Jennifer Torres and Mobility Assist Dog Buzz
by Susan Byers
Jennifer Torres and her Mobility Assist Dog Buzz have quite a lot in common. They have both spent their lives, busy as bees, working in service to others.
Jennifer got her start in the service as a member of the U.S. Navy. But after 13 years, she retired due to Ménière’s disease, a disorder of the inner ear that causes dizziness, imbalance, and some mild hearing loss.
Undaunted, Jennifer went on to serve as a registered nurse in the intensive care unit of a Twin Cities hospital. There, she sustained a back injury that rendered her unable to continue her work in patient care.
Once again, Jennifer found a way to leverage her strong work ethic and health care interest, now serving in the computerized registries department at the Minneapolis Heart Institute. But her back injury and imbalance issues due to Ménière’s disease left her vulnerable to falls, particularly when bending over at home or work.
“I was falling more frequently and needed someone nearby to pick things up for me,” she explained.
A friend put a bug in her ear, suggesting the possibility of an assistance dog from Can Do Canines. “She said her assistance dog, Phyllis, enabled her to do many of the things she used to do,” Jennifer recalled.
It wasn’t long before Jennifer gave Can Do Canines a buzz. And soon after, Can Do Canines called to say Jennifer would be matched with Buzz, a Black Standard Poodle.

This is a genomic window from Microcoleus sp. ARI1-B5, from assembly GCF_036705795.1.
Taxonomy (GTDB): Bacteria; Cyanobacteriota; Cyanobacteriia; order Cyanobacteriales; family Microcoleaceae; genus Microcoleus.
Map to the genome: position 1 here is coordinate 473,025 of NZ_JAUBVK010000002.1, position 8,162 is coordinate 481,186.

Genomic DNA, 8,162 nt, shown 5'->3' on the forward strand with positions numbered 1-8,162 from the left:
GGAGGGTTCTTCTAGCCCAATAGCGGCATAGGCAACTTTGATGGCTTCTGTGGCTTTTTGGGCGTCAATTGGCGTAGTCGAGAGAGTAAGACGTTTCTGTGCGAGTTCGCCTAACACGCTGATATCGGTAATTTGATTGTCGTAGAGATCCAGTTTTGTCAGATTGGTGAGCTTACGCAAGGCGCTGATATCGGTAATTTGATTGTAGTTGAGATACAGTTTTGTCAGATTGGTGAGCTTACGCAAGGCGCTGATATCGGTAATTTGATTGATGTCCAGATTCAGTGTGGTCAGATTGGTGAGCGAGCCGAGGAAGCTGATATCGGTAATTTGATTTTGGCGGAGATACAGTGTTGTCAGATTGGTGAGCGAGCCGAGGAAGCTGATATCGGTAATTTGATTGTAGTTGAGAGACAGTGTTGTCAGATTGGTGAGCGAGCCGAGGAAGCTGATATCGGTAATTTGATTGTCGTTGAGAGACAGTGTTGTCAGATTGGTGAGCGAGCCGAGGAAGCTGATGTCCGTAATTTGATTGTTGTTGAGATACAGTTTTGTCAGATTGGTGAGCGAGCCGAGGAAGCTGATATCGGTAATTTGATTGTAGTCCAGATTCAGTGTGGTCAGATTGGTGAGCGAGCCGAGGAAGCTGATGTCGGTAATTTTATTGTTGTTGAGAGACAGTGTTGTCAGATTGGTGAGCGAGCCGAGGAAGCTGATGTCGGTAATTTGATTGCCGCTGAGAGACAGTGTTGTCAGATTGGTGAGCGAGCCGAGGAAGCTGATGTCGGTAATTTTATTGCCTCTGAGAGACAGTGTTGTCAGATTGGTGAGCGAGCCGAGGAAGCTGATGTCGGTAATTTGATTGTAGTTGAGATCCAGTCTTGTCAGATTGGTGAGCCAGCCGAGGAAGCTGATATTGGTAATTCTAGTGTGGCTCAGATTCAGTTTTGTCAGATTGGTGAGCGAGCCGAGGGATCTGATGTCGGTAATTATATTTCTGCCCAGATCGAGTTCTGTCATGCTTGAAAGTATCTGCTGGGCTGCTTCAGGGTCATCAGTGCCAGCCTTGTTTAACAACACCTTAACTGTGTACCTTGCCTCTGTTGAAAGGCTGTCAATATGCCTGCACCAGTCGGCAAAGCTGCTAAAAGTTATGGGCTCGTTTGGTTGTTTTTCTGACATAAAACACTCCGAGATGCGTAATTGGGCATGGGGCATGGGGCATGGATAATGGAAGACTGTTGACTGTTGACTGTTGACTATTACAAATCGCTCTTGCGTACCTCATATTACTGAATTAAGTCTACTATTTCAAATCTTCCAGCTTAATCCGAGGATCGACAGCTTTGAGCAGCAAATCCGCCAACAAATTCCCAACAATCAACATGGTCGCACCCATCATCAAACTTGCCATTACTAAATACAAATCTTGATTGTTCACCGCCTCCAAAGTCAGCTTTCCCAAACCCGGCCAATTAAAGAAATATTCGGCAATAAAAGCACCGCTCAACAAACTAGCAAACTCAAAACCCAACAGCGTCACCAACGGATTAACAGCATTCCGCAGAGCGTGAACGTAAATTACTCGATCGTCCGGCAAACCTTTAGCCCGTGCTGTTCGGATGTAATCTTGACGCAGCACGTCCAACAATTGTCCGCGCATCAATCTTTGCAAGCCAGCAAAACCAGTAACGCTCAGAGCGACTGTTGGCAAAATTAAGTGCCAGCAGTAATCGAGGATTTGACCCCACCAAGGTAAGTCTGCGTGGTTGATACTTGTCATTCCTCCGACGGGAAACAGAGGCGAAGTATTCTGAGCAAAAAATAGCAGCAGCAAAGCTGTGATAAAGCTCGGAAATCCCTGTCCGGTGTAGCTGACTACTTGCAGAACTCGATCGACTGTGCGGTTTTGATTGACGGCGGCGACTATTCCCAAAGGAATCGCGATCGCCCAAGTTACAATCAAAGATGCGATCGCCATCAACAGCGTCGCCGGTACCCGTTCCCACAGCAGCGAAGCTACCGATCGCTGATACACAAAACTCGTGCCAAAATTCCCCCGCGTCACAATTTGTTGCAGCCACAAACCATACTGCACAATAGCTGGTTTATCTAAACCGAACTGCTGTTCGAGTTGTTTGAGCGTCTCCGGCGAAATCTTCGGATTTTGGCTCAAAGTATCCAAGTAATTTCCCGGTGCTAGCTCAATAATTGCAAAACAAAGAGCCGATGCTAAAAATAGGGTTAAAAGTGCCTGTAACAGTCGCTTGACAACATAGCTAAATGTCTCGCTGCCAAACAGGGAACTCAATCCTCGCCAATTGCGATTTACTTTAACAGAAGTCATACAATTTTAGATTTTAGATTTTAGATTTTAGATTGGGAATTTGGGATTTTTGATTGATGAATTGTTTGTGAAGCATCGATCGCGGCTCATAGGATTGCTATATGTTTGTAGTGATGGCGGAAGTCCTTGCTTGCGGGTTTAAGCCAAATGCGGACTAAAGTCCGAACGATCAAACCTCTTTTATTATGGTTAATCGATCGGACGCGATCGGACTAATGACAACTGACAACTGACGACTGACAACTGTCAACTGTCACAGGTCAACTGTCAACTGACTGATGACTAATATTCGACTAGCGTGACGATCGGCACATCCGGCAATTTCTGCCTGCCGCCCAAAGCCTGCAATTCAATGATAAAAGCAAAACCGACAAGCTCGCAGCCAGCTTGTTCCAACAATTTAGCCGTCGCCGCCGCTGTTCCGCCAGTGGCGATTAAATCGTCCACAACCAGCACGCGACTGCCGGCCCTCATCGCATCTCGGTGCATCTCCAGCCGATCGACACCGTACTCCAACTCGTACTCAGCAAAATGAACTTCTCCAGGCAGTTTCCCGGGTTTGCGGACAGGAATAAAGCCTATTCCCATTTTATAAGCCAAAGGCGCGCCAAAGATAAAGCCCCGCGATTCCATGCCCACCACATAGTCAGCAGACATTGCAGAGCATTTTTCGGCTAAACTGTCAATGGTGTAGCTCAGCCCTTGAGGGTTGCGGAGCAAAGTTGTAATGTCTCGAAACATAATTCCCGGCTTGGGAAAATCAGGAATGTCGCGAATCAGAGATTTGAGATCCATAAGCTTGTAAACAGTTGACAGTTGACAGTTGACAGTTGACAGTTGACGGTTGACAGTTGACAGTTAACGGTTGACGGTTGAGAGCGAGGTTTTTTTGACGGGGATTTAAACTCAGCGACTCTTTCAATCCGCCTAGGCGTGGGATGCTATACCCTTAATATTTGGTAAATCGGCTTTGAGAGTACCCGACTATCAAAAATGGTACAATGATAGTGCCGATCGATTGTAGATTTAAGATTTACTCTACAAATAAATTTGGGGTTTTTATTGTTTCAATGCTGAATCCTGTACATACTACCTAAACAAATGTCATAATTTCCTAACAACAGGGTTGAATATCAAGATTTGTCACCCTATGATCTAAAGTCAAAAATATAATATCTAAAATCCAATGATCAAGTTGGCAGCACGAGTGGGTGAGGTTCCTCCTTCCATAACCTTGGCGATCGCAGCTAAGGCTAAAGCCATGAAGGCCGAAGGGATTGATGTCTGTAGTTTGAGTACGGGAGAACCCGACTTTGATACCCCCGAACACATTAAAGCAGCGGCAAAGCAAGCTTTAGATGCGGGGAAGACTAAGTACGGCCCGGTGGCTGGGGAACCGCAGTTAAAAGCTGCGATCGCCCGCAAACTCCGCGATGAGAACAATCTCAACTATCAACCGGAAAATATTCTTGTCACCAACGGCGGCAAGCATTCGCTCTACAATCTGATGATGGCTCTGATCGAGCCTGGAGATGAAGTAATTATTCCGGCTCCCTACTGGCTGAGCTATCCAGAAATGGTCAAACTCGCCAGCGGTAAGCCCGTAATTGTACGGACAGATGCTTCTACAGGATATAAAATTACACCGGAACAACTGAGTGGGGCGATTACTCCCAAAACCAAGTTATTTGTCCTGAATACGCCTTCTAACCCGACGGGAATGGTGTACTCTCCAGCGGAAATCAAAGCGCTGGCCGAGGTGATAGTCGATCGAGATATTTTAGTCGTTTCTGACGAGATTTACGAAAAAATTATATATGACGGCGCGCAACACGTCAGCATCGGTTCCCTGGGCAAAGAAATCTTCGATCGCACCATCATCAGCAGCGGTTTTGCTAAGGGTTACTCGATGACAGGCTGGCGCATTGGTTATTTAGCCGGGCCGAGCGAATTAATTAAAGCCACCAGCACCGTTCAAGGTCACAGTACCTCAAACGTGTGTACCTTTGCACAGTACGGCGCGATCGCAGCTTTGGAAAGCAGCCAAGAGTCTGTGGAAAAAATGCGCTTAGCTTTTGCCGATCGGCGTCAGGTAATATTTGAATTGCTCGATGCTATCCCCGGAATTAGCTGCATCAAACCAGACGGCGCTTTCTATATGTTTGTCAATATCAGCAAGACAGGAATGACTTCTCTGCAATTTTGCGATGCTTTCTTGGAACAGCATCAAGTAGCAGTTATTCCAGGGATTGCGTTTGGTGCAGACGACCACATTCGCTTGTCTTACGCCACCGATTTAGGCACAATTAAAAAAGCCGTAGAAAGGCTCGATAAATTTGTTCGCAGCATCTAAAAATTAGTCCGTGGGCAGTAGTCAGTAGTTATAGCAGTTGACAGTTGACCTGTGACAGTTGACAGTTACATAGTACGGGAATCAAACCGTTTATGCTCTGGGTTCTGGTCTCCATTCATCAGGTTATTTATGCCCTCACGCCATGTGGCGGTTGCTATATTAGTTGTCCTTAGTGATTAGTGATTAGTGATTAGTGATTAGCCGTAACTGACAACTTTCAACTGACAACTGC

Buzz helps Jennifer retrieve various dropped items. “When I drop things—my pencil, my computer mouse, my billfold, my cane—he picks them up for me, which keeps me from falling,” she said. “I feel safer at home, steadier at work, plus I’m able to get out more for walks.”
Teddy, her miniature schnauzer, and Buzz have become fast friends. Jennifer says Teddy thinks Buzz is the bee’s knees. “Teddy runs after Buzz—and under Buzz—to get him to play,” she chuckled.
But when Jennifer is in need, Buzz makes a bee-line to assist her. “He’s extremely attentive, always checking to see where I am and what I might need,” she remarked.
Jennifer is grateful for the trainers, volunteers, and donors that brought Buzz and his amazing talents into her life. Their generosity also took the sting out of the cost that would have otherwise been out of reach.
So, for those who wonder how an assistance dog can make a significant difference in someone’s life, just look what happened when we gave Jennifer a “Buzz”!
Thank you to all those who made this partnership possible:
Puppy Raiser: Pat and Dee Dee Heffernan
Special Thanks: Federal Correctional Institution Sandstone
Name-A-Puppy Donor: Rory and Carol Boucha and The Bruning Foundation
Dog Donor: Tes Ingebritson
You: Thank you for your donations!